|Publication number||US6362752 B1|
|Application number||US 09/220,308|
|Publication date||Mar 26, 2002|
|Filing date||Dec 23, 1998|
|Priority date||Dec 23, 1998|
|Also published as||CN1126019C, CN1258036A|
|Publication number||09220308, 220308, US 6362752 B1, US 6362752B1, US-B1-6362752, US6362752 B1, US6362752B1|
|Inventors||Jin Guo, Carlos Isak McEvilly, Figen Ulgen|
|Original Assignee||Motorola, Inc.|
|Export Citation||BiBTeX, EndNote, RefMan|
|Patent Citations (12), Referenced by (123), Classifications (10), Legal Events (5)|
|External Links: USPTO, USPTO Assignment, Espacenet|
This invention relates to a keypad layout with strokes assigned to keys in a novel and convenient manner for input of ideographic text such as Chinese and Japanese.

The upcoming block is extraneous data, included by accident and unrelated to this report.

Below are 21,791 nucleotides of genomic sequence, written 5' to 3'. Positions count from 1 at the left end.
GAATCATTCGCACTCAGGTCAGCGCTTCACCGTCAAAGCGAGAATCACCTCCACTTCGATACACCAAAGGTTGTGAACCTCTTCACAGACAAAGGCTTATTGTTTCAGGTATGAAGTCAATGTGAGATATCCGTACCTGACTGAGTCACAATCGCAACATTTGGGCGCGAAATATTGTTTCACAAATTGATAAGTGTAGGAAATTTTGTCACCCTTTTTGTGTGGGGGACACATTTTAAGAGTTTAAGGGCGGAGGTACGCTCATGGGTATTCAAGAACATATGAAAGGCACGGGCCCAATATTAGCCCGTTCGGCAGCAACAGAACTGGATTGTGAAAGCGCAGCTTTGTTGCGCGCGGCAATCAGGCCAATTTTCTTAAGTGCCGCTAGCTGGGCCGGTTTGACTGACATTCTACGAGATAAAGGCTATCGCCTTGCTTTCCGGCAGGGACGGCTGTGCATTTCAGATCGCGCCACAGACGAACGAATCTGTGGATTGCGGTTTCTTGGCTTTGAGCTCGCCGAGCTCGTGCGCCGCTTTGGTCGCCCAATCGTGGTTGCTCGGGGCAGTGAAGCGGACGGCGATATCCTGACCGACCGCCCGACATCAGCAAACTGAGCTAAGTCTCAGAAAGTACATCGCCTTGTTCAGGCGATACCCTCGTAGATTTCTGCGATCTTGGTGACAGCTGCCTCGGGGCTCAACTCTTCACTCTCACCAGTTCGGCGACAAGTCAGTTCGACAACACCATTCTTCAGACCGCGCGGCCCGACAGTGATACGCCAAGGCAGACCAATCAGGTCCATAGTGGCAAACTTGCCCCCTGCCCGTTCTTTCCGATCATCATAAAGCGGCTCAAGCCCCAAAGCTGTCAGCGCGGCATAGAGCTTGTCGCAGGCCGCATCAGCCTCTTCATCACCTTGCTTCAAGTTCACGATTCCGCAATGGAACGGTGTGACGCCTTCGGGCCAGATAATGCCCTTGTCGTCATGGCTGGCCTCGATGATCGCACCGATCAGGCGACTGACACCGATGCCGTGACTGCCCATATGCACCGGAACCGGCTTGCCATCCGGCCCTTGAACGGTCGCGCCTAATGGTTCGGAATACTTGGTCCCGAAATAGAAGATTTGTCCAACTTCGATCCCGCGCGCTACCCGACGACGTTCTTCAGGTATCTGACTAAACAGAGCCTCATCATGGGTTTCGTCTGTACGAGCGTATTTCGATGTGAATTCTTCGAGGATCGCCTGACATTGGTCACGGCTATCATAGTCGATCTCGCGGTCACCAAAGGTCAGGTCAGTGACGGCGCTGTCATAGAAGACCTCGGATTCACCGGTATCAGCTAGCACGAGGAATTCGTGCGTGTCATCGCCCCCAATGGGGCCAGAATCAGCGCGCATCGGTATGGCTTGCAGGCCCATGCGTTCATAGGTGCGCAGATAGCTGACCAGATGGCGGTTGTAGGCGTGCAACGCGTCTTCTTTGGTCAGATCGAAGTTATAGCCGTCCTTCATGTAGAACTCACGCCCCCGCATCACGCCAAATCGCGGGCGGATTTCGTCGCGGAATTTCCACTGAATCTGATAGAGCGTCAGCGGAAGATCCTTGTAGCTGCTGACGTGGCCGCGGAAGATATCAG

For many years developers of complete keyboards have struggled with the problem of input of Chinese and Japanese text, because these languages use a very large alphabet of characters, more than 13,000 characters, and it is a great problem attempting to devise a keyboard that permits entry of such a large variety of characters from a more limited number of keys.
Many proposals exist for using an intentionally standard QWERTY keyboard for entry of ideograph text (e.g. Chinese and Japanese). Such a keyboard has about 36 keys, plus some punctuation keys, and this is a manageable number of keys for two-handed operation and for convenience of size in a desktop system. Examples of such input systems can be found in U.S. Pat. No. 4,954,955 of Chiu and is in Chinese Patent No. CN1036548C. The former of these has a set of keys designated for entry of strokes and another set for entry of radicals (multi-stroke character sub-elements). It also assigns one frequently used character to each key which can be entered using a shift key. The proposed also divides the keyboard into a left-hand set of keys and a right-hand set of keys and enables stroke coding and component coding.